October 21, 2021


Perhaps you saw this exchange on the twitters. It struck some people as a sign of a particular attitude that regards all this fooferal about “not getting things” and “bare shelves” as a sign of a problem, instead of proof of robust, fully functioning economy that’s doing so well it just can’t keep up with the raw animal spirits of our rapacious demands. It’s what you might say if you’re quietly and personally exasperated that people are unable to grasp the upside of higher prices.

Is this the dividing line? Your treadmill is delayed, boo hoo, world’s smallest violin. But what if your bike is delayed? I would think that’s bad, because bike are good and holy and sustainable. I don’t think she would have rolled her eyes if bikes were being delayed. But a treadmill – or, for that matter, a stationary bike – well, learn to live with less.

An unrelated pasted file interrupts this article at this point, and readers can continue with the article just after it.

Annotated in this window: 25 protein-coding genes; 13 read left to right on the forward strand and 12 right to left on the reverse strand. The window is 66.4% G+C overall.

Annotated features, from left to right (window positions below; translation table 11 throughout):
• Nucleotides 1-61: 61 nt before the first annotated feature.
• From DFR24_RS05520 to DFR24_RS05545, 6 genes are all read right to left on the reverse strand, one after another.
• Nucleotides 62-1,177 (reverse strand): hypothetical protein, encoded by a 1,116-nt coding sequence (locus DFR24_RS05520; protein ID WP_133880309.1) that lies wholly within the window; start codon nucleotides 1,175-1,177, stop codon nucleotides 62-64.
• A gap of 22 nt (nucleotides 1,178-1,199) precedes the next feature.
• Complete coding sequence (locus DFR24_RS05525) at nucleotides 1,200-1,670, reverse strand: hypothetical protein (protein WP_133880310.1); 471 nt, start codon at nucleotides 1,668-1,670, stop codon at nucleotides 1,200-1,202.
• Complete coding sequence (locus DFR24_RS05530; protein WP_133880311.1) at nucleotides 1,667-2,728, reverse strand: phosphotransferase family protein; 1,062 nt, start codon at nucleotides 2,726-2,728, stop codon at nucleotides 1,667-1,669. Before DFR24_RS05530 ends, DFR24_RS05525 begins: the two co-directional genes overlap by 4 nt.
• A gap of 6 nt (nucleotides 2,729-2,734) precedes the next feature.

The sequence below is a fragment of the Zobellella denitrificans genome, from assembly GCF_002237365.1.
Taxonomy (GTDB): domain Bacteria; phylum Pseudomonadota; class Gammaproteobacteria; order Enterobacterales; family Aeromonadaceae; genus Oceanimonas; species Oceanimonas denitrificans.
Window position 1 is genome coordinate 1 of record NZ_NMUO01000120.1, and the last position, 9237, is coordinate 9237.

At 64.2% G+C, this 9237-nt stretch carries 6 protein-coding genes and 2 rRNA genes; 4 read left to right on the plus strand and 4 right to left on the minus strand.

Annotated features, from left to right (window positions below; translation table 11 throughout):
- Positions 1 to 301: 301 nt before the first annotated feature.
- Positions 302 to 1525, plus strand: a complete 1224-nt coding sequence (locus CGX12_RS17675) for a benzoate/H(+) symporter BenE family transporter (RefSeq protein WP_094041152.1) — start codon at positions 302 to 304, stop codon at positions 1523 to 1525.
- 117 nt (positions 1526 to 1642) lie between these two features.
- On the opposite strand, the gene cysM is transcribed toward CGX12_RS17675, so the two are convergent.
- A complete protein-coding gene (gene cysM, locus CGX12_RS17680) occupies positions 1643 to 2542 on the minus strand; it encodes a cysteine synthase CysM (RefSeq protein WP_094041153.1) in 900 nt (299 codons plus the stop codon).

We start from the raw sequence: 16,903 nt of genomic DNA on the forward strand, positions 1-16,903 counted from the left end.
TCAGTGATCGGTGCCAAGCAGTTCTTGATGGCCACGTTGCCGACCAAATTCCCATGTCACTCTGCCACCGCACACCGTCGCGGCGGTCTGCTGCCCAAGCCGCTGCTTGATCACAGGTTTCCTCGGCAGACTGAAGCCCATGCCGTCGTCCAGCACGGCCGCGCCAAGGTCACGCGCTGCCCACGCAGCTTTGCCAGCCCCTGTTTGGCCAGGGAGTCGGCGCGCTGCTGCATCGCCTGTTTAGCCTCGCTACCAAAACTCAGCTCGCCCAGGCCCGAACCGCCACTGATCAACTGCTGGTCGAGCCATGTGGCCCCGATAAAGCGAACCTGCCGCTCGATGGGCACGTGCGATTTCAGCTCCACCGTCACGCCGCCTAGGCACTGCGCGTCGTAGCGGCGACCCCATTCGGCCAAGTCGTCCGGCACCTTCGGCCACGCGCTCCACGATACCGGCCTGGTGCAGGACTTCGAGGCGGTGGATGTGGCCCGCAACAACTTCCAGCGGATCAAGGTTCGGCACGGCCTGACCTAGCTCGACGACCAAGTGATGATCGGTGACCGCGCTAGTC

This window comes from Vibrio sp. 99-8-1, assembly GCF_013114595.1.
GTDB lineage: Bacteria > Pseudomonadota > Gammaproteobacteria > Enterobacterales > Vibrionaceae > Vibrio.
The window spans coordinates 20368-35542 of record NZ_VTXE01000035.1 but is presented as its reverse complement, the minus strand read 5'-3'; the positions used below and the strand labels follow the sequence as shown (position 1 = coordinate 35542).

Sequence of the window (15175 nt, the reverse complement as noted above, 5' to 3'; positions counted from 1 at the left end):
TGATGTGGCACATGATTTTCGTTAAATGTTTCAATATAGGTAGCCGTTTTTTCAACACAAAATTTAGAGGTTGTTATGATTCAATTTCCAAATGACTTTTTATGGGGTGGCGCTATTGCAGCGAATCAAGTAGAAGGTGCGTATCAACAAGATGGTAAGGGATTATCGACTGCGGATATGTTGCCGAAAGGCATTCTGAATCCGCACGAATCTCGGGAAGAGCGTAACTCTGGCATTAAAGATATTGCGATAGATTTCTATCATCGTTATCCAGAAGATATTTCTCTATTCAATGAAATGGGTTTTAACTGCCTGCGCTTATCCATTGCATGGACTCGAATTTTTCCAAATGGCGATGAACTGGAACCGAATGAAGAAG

Reset your expectations, we’re told. Relax. You don’t need all these things; you don’t need so many choices.

This works when you have an existential crisis, and everything’s mobilized for war production. Absent that, the message sems to be: stop thinking like an American.

Because that is the problem, isn’t it? Old and busted: wowing Soviet leaders with the bounty of our supermarkets. The new naught-ness: empty shelves are good thing, because we’re bouncing back bigger, and also (the whispered part) you realize that being a fat greedy Costco shopper with all your expectations is unsustainable and inequitous.

Why, it’s as if: Jen Psaki Hates You.

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